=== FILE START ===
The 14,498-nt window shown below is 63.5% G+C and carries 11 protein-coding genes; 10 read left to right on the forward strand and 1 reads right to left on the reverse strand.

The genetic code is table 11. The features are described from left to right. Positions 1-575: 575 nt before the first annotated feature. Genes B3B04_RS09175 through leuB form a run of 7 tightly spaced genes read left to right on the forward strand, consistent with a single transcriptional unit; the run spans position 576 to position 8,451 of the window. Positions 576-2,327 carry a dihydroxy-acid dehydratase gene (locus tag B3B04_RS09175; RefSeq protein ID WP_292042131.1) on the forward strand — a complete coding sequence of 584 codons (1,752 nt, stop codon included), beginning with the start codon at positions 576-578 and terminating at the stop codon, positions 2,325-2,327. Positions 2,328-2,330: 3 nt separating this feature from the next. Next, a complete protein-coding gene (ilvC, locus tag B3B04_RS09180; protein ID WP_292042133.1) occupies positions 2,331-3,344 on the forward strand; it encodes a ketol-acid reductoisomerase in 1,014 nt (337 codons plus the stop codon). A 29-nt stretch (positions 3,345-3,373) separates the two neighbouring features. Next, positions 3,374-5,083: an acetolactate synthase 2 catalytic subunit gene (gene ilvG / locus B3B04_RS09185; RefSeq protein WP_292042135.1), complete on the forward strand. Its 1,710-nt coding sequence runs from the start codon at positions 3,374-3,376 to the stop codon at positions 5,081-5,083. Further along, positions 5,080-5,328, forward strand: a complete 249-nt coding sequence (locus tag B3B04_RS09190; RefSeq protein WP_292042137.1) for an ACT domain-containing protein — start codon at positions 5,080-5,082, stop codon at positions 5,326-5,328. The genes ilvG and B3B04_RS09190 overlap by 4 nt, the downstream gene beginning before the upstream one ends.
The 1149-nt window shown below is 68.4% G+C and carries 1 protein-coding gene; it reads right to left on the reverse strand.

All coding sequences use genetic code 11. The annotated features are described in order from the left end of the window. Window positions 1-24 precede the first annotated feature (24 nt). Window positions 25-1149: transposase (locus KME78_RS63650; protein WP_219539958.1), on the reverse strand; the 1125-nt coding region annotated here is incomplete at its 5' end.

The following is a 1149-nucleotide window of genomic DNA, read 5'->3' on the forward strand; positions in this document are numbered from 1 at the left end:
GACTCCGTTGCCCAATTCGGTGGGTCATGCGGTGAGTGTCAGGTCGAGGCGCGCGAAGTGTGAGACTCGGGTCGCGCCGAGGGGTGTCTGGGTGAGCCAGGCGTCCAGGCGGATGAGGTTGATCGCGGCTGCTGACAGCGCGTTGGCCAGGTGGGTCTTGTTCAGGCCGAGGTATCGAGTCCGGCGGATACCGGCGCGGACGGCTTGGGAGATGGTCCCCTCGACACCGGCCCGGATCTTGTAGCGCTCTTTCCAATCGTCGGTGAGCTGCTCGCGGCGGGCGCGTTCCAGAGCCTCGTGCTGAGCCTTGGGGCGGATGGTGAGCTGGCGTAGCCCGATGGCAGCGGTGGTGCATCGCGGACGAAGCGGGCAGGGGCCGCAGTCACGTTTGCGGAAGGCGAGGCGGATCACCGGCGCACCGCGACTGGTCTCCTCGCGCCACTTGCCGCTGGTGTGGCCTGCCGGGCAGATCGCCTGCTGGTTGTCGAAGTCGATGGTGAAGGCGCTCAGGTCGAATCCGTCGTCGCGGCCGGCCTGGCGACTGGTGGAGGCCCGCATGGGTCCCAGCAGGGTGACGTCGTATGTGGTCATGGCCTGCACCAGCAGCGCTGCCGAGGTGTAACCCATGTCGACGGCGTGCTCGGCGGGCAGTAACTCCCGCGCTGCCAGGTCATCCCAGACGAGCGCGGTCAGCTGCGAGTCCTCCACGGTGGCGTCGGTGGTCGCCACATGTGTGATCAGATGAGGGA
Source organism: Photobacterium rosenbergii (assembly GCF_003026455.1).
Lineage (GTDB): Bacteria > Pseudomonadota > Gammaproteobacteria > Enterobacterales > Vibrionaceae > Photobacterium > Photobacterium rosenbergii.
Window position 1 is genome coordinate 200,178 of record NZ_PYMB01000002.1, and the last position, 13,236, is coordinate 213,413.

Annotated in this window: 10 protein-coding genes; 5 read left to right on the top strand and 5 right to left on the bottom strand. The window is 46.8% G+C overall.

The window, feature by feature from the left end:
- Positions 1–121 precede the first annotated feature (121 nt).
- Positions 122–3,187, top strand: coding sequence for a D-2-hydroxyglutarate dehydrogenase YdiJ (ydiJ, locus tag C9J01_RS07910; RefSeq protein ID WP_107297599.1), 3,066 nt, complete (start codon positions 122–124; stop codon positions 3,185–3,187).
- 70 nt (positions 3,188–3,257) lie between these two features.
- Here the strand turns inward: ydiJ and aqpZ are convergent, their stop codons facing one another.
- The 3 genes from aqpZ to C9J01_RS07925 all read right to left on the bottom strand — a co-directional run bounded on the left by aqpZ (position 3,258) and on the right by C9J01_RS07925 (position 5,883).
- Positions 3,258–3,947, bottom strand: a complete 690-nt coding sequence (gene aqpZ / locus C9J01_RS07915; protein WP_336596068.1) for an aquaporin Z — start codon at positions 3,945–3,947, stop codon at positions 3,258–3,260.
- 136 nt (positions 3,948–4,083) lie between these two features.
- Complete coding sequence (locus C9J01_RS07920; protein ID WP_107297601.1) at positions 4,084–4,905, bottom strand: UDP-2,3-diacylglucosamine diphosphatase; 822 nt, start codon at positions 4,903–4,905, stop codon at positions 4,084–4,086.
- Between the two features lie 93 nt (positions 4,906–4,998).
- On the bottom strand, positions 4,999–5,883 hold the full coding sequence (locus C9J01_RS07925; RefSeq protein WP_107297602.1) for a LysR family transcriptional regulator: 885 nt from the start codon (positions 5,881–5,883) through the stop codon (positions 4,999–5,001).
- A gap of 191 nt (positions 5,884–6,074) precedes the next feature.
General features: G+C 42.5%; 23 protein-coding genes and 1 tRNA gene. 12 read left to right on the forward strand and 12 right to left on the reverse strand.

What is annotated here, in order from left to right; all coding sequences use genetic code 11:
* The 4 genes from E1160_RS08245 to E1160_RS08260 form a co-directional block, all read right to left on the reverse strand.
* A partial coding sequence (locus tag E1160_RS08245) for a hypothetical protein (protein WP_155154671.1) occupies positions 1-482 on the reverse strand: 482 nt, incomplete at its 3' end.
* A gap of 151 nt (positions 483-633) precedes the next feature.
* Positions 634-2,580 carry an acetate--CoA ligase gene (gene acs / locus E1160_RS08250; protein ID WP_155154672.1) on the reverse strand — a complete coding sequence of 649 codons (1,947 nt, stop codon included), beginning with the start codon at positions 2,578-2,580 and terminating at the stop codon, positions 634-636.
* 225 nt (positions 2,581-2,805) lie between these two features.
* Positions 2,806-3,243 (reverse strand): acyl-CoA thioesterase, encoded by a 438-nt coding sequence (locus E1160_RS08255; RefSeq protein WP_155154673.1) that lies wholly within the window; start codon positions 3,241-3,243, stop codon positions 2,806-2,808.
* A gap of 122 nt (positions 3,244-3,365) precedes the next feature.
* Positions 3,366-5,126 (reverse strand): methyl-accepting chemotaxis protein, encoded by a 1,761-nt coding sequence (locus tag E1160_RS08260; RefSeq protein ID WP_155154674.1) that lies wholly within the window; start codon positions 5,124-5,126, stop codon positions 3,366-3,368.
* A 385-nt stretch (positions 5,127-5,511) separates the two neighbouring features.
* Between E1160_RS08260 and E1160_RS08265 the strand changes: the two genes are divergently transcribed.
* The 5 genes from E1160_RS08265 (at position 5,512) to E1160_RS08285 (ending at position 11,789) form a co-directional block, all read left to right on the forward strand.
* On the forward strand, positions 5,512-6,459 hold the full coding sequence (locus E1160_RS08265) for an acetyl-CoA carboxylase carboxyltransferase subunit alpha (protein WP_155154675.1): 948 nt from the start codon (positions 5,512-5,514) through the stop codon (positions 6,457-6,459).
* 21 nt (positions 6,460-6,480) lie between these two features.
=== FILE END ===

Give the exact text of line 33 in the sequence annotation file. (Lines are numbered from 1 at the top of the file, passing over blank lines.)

* A 385-nt stretch (positions 5,127-5,511) separates the two neighbouring features.